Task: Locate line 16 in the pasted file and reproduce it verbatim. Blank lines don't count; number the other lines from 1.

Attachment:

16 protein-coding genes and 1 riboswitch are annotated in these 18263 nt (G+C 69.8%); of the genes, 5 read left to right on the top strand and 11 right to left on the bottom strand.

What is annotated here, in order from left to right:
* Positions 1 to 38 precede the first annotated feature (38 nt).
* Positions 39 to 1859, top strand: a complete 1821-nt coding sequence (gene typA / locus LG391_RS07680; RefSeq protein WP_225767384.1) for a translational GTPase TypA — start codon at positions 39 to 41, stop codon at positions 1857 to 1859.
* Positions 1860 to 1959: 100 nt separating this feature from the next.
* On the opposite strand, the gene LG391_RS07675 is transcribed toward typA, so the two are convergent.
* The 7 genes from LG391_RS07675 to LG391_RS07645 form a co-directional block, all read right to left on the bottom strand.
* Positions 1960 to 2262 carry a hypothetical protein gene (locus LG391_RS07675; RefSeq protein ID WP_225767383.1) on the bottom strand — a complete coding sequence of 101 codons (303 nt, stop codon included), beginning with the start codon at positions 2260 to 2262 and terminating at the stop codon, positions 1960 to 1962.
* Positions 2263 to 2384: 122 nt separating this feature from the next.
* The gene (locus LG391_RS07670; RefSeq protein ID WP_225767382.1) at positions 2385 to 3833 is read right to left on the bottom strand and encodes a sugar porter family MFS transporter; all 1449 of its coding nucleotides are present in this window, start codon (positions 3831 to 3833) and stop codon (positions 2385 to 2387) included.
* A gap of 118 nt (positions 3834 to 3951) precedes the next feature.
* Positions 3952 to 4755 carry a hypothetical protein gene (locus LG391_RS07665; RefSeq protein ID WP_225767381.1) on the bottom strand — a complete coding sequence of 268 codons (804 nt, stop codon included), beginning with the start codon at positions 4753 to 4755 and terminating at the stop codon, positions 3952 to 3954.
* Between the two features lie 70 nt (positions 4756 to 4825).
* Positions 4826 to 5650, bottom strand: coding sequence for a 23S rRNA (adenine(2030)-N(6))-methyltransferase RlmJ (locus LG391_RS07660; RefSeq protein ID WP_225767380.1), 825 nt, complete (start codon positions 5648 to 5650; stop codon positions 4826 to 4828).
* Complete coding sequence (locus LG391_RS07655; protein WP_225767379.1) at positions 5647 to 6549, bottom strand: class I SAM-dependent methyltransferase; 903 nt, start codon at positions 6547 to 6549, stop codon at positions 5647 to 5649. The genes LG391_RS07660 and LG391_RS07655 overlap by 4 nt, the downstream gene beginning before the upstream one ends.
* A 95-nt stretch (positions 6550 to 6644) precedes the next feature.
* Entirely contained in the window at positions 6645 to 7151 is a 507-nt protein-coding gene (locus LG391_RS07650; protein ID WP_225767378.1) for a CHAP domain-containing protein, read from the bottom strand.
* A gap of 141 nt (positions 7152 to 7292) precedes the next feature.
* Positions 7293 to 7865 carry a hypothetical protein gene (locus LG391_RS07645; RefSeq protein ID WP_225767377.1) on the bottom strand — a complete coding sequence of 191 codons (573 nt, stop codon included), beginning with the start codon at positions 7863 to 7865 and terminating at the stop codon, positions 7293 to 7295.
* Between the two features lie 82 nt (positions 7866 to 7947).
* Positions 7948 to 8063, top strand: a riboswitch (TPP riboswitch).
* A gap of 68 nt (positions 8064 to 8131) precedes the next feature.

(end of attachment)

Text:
* A 95-nt stretch (positions 6550 to 6644) precedes the next feature.